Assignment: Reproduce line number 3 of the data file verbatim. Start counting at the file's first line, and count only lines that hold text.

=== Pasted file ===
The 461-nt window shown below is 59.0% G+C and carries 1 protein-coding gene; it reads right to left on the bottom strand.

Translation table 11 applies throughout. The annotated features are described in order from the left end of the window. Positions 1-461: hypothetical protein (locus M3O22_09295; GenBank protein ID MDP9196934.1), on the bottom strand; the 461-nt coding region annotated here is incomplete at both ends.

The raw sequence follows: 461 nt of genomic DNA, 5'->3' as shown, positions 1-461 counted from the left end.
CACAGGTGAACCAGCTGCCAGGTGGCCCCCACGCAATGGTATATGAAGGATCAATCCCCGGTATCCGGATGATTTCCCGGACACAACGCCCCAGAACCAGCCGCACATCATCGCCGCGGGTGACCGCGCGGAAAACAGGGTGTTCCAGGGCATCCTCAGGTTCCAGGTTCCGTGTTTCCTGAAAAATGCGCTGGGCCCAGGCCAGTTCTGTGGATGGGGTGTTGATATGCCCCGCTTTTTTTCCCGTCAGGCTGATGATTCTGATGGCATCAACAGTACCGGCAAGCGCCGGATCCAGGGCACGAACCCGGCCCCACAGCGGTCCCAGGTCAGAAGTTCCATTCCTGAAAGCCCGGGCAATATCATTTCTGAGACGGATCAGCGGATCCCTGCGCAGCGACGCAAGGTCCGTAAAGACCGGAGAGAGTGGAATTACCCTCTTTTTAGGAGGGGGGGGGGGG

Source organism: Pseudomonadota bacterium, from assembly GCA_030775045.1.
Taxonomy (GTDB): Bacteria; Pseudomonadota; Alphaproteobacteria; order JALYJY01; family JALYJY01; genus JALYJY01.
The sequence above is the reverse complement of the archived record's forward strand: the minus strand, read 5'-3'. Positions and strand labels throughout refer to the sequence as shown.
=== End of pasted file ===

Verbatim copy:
The raw sequence follows: 461 nt of genomic DNA, 5'->3' as shown, positions 1-461 counted from the left end.